The Tamil Nadu State Transport Corporation (TNSTC) is to float tenders for electronic ticketing machines as the conductors and commuters have been demanding a shift from the manual system.
However, the details of the tender and the bid dates have not yet been finalised, sources in TNSTC told IANS.
TNSTC has been using GPS-based electronic ticket machines since 2013 when the AIADMK government was in power and the contract for the same was given to a Hyderabad-based software company.
After the contract ended three years ago, the TNSTC has resorted back to the manual mode of ticketing creating problems for both the conductors and the commuters alike.
Parasuraman, a commuter from Saidapet in Chennai while speaking to IANS said: “During peak hours in the manual system, the conductor takes a lot a of time and even there will be difficulties in adjusting the amount. The conductors used to take higher fares in a manual system but in an electronic GPS system it cannot be tampered upon and the passenger need not shell out extra. More than this the time quotient is important and in peak hours the conductor takes a lot of time in manual system.”
Sources in the TNSTC told IANS that the state government has agreed to flout tenders for GPS electronic ticket machines. However, the bid dates and further details are awaited and the state transport minister and the principal secretary transport department have held two rounds of discussions regarding the same, according to sources in TNSTC.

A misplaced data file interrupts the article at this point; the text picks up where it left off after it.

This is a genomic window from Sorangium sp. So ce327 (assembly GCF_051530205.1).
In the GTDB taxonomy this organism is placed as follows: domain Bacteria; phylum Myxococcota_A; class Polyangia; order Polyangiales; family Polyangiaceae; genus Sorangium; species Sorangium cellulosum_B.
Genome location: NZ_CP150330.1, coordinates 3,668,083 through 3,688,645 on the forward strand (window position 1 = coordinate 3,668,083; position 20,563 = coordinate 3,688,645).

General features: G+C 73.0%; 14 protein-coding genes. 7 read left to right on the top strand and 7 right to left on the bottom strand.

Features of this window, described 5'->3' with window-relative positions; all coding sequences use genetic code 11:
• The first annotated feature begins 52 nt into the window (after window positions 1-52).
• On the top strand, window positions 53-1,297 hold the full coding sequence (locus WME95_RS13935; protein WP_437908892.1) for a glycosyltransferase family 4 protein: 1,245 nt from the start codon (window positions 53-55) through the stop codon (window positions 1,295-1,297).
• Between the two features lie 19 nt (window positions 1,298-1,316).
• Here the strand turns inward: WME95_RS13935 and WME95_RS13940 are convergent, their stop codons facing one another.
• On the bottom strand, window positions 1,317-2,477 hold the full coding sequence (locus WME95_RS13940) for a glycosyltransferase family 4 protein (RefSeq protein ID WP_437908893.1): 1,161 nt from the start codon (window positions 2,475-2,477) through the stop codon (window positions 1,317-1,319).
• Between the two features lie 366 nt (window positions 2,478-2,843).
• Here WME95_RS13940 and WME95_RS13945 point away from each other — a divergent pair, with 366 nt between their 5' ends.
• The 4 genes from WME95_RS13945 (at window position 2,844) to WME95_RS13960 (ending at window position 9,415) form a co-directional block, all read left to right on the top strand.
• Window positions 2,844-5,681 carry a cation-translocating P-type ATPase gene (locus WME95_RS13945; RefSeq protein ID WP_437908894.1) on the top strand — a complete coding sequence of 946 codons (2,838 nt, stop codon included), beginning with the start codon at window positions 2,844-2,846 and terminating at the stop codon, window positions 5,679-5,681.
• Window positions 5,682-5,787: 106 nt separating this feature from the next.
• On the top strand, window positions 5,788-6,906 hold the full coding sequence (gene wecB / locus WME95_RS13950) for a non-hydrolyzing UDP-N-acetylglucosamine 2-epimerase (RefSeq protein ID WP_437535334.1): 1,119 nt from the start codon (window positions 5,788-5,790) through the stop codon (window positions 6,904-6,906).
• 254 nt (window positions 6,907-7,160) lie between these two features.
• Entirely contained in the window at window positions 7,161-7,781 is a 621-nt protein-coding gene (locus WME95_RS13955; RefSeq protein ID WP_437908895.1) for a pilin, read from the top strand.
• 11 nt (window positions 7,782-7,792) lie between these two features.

K. Velumani, district office-bearer of TNSTC employees union, Chennai division while speaking to IANS said: “GPS connected electronic ticketing machines are a must for the smooth functioning of conductors. Shifting from electronic to manual method has taken its toll on the conductors and many are still to adjust to this and an only solution is a new contract with a service provider through an open tender.”
Conductors are also happy with the news that the state government is to call tenders for electronic ticketing machines.
Sukumaran. P, a TNSTC conductor in Chennai depot while speaking to IANS said: “We were using electronic ticketing machines for six years from 2013 and for the past three years it is back to square one. During the period of those six years, it was proper ticketing and both the conductors and the general public were happy as the process can be completed fast. Now it is a difficult situation with the manual ticketing taking its toll on the conductors and also taking time to dispose of a single commuter. It is leading to rifts and shouting with the commuters occasionally and we want the government and TNSTC to resort back to its olden ways.”
The state government is contemplating to approach the Central government for the funds required for the project. TNSTC has a fleet of 21,678 buses and handheld electronic machines cost anywhere between Rs 7,500 to Rs 8,000. There are several schemes of the Union ministry of Transportation and sources in the office of the Tamil Nadu transport department told IANS that the state government will bear half the expenses of the handheld electronic machines and the rest of the central government will bear the other half.